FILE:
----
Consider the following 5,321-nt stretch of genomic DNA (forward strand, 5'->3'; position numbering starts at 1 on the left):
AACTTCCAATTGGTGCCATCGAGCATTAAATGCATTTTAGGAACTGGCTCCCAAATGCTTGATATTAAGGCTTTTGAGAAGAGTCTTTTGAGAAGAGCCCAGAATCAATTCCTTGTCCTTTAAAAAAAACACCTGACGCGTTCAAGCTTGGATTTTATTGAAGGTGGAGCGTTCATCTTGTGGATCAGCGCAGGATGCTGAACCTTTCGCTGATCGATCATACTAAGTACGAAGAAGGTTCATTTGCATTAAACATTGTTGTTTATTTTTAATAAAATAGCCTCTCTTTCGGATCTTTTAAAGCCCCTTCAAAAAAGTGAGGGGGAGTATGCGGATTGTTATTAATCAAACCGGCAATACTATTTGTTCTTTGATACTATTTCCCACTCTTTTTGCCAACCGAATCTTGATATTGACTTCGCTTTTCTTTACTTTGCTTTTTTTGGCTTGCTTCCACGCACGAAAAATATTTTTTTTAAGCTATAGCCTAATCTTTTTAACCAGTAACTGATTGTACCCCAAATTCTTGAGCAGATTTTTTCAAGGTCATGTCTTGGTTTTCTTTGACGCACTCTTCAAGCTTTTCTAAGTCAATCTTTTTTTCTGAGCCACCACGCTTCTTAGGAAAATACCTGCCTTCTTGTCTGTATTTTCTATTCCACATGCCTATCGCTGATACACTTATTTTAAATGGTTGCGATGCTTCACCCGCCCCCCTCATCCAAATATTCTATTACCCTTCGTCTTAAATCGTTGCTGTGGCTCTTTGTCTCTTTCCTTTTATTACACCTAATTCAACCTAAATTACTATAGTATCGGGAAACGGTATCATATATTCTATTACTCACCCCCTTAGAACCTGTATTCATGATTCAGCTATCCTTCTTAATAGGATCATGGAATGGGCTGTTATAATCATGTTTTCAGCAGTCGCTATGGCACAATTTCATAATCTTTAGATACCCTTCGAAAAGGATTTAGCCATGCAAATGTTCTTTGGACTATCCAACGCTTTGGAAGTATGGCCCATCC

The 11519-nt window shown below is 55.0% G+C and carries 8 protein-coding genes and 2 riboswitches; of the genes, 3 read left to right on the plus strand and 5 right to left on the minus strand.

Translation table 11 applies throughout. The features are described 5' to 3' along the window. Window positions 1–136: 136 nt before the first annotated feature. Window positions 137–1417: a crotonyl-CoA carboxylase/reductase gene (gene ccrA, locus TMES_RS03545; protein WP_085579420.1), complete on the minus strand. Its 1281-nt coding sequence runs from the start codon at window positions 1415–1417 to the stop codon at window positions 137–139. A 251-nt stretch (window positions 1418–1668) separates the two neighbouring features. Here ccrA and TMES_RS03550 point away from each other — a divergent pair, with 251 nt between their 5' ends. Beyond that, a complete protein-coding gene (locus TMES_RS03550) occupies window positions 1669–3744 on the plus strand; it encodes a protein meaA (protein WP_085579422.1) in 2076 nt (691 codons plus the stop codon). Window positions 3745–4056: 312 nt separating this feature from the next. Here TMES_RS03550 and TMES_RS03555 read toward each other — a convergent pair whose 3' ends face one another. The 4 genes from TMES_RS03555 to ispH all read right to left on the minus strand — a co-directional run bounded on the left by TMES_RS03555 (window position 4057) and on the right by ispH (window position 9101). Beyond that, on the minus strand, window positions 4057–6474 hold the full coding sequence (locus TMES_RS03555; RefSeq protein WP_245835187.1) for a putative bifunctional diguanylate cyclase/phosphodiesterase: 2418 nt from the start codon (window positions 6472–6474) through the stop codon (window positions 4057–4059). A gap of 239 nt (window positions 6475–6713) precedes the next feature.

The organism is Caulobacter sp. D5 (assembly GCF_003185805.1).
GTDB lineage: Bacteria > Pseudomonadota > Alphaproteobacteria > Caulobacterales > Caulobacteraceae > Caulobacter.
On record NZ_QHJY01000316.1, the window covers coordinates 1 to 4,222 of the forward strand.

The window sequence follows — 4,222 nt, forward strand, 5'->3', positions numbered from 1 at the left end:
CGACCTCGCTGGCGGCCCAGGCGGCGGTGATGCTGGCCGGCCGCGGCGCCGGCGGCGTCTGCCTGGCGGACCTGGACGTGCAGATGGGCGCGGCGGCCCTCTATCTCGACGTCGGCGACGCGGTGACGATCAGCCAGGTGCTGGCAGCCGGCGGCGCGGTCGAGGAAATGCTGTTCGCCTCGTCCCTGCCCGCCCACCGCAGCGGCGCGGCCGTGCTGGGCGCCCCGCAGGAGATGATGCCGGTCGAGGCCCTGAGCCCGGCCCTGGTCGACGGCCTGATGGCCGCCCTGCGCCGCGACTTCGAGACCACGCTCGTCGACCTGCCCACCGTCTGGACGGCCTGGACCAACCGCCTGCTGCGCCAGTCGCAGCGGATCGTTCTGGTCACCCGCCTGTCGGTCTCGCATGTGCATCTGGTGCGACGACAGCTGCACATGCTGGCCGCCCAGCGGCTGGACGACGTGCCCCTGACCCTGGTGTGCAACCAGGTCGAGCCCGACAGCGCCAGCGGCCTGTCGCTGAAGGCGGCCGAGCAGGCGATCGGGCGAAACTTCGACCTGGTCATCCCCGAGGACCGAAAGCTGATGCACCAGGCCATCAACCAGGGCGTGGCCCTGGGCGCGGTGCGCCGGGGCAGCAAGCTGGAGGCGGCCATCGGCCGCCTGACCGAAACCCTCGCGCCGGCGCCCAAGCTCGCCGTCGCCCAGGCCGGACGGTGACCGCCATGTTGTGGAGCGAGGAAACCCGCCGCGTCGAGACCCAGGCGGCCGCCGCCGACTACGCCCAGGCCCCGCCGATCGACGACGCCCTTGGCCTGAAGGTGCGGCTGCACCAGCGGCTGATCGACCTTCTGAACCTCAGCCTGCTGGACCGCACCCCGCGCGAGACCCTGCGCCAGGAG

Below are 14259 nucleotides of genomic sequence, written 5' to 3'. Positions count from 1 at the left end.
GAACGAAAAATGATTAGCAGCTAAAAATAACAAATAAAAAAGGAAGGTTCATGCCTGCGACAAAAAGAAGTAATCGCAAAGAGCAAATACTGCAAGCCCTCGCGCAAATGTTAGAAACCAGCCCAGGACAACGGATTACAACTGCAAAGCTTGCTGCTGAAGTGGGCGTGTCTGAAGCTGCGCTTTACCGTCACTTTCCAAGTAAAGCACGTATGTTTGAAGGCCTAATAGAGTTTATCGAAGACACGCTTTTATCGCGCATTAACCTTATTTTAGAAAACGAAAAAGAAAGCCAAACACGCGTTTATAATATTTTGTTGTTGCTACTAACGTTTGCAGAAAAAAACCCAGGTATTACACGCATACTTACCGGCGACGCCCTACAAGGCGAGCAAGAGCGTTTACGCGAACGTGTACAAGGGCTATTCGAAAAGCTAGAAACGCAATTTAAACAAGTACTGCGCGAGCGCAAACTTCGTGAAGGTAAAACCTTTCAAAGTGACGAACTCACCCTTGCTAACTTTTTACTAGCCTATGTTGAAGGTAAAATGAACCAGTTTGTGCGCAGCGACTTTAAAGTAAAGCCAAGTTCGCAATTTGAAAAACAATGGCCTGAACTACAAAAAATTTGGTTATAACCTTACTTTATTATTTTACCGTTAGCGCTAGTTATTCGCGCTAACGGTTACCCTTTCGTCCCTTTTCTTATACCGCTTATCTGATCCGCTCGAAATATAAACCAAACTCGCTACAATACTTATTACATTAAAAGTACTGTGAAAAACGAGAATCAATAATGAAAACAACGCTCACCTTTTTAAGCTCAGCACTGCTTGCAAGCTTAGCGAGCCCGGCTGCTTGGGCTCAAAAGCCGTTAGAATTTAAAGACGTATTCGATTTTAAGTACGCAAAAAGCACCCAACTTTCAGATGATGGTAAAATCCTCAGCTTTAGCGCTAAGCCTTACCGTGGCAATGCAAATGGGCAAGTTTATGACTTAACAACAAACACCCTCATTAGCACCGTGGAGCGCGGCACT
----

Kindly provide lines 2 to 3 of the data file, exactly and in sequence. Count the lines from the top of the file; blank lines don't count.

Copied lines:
AACTTCCAATTGGTGCCATCGAGCATTAAATGCATTTTAGGAACTGGCTCCCAAATGCTTGATATTAAGGCTTTTGAGAAGAGTCTTTTGAGAAGAGCCCAGAATCAATTCCTTGTCCTTTAAAAAAAACACCTGACGCGTTCAAGCTTGGATTTTATTGAAGGTGGAGCGTTCATCTTGTGGATCAGCGCAGGATGCTGAACCTTTCGCTGATCGATCATACTAAGTACGAAGAAGGTTCATTTGCATTAAACATTGTTGTTTATTTTTAATAAAATAGCCTCTCTTTCGGATCTTTTAAAGCCCCTTCAAAAAAGTGAGGGGGAGTATGCGGATTGTTATTAATCAAACCGGCAATACTATTTGTTCTTTGATACTATTTCCCACTCTTTTTGCCAACCGAATCTTGATATTGACTTCGCTTTTCTTTACTTTGCTTTTTTTGGCTTGCTTCCACGCACGAAAAATATTTTTTTTAAGCTATAGCCTAATCTTTTTAACCAGTAACTGATTGTACCCCAAATTCTTGAGCAGATTTTTTCAAGGTCATGTCTTGGTTTTCTTTGACGCACTCTTCAAGCTTTTCTAAGTCAATCTTTTTTTCTGAGCCACCACGCTTCTTAGGAAAATACCTGCCTTCTTGTCTGTATTTTCTATTCCACATGCCTATCGCTGATACACTTATTTTAAATGGTTGCGATGCTTCACCCGCCCCCCTCATCCAAATATTCTATTACCCTTCGTCTTAAATCGTTGCTGTGGCTCTTTGTCTCTTTCCTTTTATTACACCTAATTCAACCTAAATTACTATAGTATCGGGAAACGGTATCATATATTCTATTACTCACCCCCTTAGAACCTGTATTCATGATTCAGCTATCCTTCTTAATAGGATCATGGAATGGGCTGTTATAATCATGTTTTCAGCAGTCGCTATGGCACAATTTCATAATCTTTAGATACCCTTCGAAAAGGATTTAGCCATGCAAATGTTCTTTGGACTATCCAACGCTTTGGAAGTATGGCCCATCC

The 11519-nt window shown below is 55.0% G+C and carries 8 protein-coding genes and 2 riboswitches; of the genes, 3 read left to right on the plus strand and 5 right to left on the minus strand.